Delta Plus Variant Reported in 85 Countries: WHO

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The Delta Plus variant has been reported in 85 countries and continues to be detected in more places around the world, said World Health Organization (WHO) warning that it is expected to become a “dominant lineage” if current trends continue.

The COVID-19 Weekly Epidemiological Update released on June 22 by WHO said that globally, the Alpha variant has been reported in 170 countries, territories or areas, Beta in 119 countries, Gamma in 71 countries and Delta in 85 countries.

The weekly update said, “Delta Plus now reported in 85 countries globally, continues to be reported in new countries across all WHO Regions, 11 of which were newly reported in the past two weeks.”

The WHO said the four current ‘Variants of Concern’ being monitored closely – Alpha, Beta, Gamma and Delta – are widespread and have been detected in all WHO regions.

“The Delta Plus variant is significantly more transmissible than Alpha variant, and is expected to become a dominant lineage if current trends continue.”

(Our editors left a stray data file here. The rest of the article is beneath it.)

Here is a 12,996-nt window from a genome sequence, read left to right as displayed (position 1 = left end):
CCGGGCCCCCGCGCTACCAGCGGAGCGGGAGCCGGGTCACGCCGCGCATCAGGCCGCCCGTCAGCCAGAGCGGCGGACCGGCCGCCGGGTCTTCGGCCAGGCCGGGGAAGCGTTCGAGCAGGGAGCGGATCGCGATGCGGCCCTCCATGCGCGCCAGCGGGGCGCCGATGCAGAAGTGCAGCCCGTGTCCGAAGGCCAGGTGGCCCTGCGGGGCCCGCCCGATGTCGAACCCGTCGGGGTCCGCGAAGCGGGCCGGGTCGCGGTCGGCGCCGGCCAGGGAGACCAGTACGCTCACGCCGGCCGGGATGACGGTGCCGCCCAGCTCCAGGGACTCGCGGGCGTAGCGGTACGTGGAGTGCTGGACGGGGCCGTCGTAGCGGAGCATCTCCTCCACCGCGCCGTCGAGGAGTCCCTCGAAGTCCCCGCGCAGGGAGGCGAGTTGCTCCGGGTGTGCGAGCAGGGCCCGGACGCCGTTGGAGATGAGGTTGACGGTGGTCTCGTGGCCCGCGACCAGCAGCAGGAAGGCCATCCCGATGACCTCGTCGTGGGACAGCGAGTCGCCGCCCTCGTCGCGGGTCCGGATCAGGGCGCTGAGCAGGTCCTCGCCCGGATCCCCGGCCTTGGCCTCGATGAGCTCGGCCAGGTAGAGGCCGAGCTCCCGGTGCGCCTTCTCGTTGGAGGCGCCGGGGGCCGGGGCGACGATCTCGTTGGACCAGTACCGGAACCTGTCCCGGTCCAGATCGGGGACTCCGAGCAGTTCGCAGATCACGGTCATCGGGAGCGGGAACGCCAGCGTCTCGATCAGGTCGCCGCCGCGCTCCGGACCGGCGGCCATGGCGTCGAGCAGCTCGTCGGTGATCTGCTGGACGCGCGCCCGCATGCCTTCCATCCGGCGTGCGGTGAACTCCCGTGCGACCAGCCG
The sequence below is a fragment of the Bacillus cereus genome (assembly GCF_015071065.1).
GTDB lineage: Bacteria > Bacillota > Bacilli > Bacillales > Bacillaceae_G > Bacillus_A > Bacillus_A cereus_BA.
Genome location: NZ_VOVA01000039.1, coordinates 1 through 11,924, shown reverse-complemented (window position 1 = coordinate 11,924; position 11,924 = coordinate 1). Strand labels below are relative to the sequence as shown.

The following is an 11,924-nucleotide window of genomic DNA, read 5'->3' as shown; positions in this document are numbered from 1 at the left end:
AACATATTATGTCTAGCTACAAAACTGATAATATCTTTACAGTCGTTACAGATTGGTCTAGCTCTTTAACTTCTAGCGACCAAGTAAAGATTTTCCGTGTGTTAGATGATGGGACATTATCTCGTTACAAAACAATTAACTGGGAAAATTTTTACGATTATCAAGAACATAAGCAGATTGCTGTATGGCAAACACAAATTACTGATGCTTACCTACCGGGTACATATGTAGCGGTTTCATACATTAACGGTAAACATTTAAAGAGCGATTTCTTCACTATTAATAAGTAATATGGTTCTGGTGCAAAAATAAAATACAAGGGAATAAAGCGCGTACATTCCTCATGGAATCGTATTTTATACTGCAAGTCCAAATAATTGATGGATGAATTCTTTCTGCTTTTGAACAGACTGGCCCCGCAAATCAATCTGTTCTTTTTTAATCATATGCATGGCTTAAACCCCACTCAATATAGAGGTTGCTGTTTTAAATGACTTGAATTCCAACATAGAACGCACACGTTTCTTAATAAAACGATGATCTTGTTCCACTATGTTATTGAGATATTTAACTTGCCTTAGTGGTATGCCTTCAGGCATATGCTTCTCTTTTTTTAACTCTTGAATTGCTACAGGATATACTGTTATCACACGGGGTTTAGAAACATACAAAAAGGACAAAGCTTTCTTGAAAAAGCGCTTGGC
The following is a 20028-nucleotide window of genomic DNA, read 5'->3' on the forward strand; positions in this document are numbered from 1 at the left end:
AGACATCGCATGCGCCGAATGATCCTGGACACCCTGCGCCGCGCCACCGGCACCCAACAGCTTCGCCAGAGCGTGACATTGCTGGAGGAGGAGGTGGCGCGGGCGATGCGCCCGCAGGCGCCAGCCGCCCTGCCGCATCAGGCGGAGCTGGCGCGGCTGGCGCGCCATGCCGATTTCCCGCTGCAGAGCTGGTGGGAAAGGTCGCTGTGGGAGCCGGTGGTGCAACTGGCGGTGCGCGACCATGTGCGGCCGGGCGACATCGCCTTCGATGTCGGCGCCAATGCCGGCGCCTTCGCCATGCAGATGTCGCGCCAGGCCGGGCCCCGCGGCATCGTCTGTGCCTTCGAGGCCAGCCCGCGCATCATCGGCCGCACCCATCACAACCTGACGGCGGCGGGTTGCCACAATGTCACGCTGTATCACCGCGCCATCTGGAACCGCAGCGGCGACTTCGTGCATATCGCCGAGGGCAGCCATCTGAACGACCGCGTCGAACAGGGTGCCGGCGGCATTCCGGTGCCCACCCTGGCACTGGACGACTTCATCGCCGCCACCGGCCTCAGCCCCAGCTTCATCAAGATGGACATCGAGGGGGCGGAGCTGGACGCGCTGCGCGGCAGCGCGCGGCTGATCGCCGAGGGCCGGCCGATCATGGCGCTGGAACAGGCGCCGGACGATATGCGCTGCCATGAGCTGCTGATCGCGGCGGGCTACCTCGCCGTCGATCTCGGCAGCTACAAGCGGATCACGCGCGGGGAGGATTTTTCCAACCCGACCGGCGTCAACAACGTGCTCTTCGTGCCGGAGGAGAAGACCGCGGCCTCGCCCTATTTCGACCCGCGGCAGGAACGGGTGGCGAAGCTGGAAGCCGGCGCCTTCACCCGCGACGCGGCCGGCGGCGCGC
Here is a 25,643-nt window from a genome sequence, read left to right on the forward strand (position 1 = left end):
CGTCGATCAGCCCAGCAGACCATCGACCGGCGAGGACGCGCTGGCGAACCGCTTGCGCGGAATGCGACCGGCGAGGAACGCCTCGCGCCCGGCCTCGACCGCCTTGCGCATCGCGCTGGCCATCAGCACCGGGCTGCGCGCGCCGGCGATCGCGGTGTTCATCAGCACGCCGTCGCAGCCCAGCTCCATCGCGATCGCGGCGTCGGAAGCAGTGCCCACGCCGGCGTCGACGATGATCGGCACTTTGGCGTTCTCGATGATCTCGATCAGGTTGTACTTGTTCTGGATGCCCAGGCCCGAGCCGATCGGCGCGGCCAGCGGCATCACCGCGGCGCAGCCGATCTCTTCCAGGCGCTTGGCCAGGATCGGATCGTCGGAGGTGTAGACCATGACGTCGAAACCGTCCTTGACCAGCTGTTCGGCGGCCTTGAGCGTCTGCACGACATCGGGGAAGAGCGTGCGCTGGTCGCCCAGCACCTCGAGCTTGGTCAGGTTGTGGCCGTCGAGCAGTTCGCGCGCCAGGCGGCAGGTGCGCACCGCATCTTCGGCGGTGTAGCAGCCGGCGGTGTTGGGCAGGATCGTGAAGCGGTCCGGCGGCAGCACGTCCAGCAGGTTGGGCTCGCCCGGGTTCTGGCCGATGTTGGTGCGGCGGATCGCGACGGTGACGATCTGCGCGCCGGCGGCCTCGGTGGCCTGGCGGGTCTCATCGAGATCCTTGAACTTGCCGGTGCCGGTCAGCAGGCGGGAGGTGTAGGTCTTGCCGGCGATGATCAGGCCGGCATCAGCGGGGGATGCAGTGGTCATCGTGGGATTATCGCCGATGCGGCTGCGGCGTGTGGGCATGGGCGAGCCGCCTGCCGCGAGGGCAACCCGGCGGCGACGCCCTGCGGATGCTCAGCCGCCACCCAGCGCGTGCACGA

The update said that India reported the highest numbers of new COVID-19 cases, 441,976 over the past week (June 14-20, 2021), a 30 percent decrease as compared to the previous week. The highest numbers of new deaths were reported from India (16,329 new deaths; 1.2 new deaths per 100,000; a 31 percent decrease).

The South-East Asia Region reported over 600,000 new cases and over 19,000 new deaths, a 21 per cent and a 26 per cent decrease respectively compared to the previous week.

“Decreasing trends in the weekly case and death incidence in the Region are predominantly associated with decreases reported in India,” the update said.

WHO noted that since the last detailed update on June 8, new evidence has been published on the phenotypic characteristics of the Delta variant. “A study from Singapore showed that infection with Delta variant was associated with higher odds of oxygen requirement, intensive care unit (ICU) admission, or death,” it said.

Further, a study in Japan “estimating the relative instantaneous reproductive number (a measure of transmission at a specific point in time) showed that the Delta variant was associated with greater transmissibility” when compared to the Alpha variant.

“When compared with the variants circulating in Japan before December 2020, the relative instantaneous reproduction number for Alpha was estimated to be at 1.56 and for Delta 1.78. Overall, this study showed Delta was associated with 1.23 times higher transmissibility than Alpha,” the update said.

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